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The Five-Point Weekend Escape Plan

Dive Into High Culture in Ashland

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2. Where to Eat


It's a nose-to-tail feast at British chef Neil Clooney's Smithfields.  

Wake up with the locals at Morning Glory, a converted house with a bright blue-and-yellow hardwood interior and houseplant-covered patio, within walking distance of the Shakespeare Festival. Chatter over the great people-watching—theater majors in capes abound—and eavesdrop on Shakespeare hounds while chowing down on the sweet and savory bacon Belgian waffles ($11), date-studded Moroccan oatmeal ($7.50), or vegetarian hash served with an addictive chipotle-cilantro cream sauce ($13.50).

Sip an award-winning local brew at Standing Stone Brewing Company. Located in the airy former Whittle Garage of 1925, the craft brewery makes its own ales and lagers on-site in ten-barrel batches using organic grains. Try the Hop Night ($5), a Cascadian dark ale with notes of pine and citrus, and watch the brew-masters at work: The dining area has a clear view of the brewing floor, where stainless-steel tanks are tended to with care. The food here matches the quality of the drink, especially the stout-infused Standing Stone cheeseburger ($11) and the charbroiled five-spice ginger-teriyaki ribs ($18), made with sustainably raised Oregon pork. Visit on Sundays at 3 for a prix fixe beer and food pairing ($25 per person) led by a member of the brewery staff; the five-course menu changes according to what’s in season and might include Steel-Cut Stout with spicy barbecue-chicken pizza, Amber Ale with deep-fried Brussels sprouts and basil aïoli, or Twin Plunge Double IPA paired with blackened fish tacos.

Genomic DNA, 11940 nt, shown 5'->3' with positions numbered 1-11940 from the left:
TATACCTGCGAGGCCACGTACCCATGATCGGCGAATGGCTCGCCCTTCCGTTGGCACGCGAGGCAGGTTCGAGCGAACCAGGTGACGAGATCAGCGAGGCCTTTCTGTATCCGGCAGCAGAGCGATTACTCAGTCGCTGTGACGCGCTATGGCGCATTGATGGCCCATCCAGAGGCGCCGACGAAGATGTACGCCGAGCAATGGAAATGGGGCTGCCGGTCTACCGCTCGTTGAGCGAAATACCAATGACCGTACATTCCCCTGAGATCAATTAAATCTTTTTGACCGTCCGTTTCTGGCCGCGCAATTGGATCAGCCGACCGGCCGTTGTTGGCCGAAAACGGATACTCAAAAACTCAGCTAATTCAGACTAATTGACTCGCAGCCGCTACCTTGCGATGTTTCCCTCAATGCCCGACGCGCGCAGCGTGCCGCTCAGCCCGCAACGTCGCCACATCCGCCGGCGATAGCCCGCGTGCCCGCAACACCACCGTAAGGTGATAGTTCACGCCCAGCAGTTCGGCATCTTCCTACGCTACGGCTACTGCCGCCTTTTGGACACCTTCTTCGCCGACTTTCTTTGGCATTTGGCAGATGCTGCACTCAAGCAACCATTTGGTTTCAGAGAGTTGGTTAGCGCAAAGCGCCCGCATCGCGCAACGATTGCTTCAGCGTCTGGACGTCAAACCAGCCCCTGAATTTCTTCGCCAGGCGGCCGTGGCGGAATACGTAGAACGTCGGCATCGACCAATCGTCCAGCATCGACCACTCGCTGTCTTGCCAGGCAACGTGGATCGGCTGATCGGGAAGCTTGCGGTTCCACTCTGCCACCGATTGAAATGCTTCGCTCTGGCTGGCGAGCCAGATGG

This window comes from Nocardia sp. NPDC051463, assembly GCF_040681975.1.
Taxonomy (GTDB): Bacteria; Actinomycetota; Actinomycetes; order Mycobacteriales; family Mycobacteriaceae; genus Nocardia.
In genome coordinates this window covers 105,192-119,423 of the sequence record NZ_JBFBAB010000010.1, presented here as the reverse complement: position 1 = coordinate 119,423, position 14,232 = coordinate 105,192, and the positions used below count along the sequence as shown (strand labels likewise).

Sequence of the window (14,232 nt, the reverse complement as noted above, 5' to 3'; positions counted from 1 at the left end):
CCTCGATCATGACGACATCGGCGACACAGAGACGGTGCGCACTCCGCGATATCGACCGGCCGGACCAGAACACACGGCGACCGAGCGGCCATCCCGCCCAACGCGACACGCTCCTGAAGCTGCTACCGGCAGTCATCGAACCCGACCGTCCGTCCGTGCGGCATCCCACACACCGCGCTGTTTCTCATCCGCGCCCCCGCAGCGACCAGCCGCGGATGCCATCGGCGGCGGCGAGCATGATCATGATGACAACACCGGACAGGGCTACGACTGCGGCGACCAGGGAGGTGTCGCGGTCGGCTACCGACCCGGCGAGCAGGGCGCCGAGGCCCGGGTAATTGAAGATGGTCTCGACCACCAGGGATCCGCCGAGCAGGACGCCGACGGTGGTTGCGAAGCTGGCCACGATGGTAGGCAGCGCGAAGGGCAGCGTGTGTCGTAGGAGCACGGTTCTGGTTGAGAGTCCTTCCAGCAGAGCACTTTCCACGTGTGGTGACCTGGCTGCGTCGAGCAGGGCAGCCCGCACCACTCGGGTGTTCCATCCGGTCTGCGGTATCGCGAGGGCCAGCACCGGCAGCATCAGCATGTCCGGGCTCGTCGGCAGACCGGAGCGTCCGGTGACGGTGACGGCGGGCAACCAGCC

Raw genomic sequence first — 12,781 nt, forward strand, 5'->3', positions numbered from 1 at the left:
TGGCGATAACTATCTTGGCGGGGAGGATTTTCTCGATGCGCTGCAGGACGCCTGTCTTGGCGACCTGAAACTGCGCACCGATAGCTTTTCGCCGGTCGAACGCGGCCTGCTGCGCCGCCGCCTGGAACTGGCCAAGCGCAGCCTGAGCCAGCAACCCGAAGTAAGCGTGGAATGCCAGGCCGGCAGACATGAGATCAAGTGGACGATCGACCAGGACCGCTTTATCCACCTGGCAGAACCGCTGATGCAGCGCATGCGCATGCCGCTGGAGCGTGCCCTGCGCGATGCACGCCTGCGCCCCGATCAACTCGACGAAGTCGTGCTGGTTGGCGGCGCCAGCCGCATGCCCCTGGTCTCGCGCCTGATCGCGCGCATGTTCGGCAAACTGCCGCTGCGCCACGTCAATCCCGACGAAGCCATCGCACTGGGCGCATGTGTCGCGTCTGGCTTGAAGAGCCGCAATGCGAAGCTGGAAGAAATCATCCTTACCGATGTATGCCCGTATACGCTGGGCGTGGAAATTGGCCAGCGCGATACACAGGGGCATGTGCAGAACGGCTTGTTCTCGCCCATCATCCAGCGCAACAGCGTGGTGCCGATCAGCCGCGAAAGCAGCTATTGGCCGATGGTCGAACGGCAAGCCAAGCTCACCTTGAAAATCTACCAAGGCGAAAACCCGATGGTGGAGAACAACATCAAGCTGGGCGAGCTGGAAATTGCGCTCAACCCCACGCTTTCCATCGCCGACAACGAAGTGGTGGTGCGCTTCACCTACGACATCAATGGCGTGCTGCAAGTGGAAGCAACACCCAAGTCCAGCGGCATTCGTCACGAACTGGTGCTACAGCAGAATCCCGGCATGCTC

Get in touch with your inner carnivore at nose-to-tail destination Smithfields. The menu’s variety is a testament to the creativity of the English expat owner and chef, Neil Clooney (a two time “Oregon Iron Chef” winner), who cut his teeth at the famous luxury liner QE2 before being named executive chef at Isabel Cruz’s Cantina in San Diego. Start at “happy hour and a half” with the house-made charcuterie board, which includes rabbit rillette and chicken-liver parfait ($10), along with a Tetley’s English Ale ($5), one of the ten “British brews” on offer. For a gloriously meat-centric dinner, try the roasted bone marrow with capers and sourdough ($10), move on to the cider-braised pork belly with bacon-braised collard greens ($25), and close the evening with local Rogue Creamery cheeses ($15).


Published on Feb 20, 2014 as a web exclusive.

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